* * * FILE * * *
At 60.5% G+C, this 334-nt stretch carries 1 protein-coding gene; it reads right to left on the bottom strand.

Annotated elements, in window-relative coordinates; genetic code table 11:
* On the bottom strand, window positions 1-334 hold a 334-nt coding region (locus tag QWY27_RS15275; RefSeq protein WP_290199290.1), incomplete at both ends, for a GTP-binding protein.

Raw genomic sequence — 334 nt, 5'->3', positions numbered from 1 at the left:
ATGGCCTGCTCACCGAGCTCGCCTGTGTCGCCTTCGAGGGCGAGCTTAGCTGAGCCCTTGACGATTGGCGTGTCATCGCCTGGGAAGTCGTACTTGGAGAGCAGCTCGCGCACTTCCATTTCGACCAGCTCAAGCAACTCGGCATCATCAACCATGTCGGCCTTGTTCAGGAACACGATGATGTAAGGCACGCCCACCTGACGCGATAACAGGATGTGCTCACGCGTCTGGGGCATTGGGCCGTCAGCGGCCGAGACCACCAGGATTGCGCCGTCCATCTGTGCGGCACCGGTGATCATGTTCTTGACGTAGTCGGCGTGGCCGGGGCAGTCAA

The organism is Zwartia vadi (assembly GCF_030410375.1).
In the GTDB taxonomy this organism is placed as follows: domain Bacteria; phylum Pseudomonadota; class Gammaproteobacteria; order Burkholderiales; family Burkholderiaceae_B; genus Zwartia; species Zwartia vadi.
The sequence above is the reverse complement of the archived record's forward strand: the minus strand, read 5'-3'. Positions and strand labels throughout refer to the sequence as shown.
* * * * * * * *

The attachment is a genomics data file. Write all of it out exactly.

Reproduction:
At 60.5% G+C, this 334-nt stretch carries 1 protein-coding gene; it reads right to left on the bottom strand.

Annotated elements, in window-relative coordinates; genetic code table 11:
* On the bottom strand, window positions 1-334 hold a 334-nt coding region (locus tag QWY27_RS15275; RefSeq protein WP_290199290.1), incomplete at both ends, for a GTP-binding protein.

Raw genomic sequence — 334 nt, 5'->3', positions numbered from 1 at the left:
ATGGCCTGCTCACCGAGCTCGCCTGTGTCGCCTTCGAGGGCGAGCTTAGCTGAGCCCTTGACGATTGGCGTGTCATCGCCTGGGAAGTCGTACTTGGAGAGCAGCTCGCGCACTTCCATTTCGACCAGCTCAAGCAACTCGGCATCATCAACCATGTCGGCCTTGTTCAGGAACACGATGATGTAAGGCACGCCCACCTGACGCGATAACAGGATGTGCTCACGCGTCTGGGGCATTGGGCCGTCAGCGGCCGAGACCACCAGGATTGCGCCGTCCATCTGTGCGGCACCGGTGATCATGTTCTTGACGTAGTCGGCGTGGCCGGGGCAGTCAA

The organism is Zwartia vadi (assembly GCF_030410375.1).
In the GTDB taxonomy this organism is placed as follows: domain Bacteria; phylum Pseudomonadota; class Gammaproteobacteria; order Burkholderiales; family Burkholderiaceae_B; genus Zwartia; species Zwartia vadi.
The sequence above is the reverse complement of the archived record's forward strand: the minus strand, read 5'-3'. Positions and strand labels throughout refer to the sequence as shown.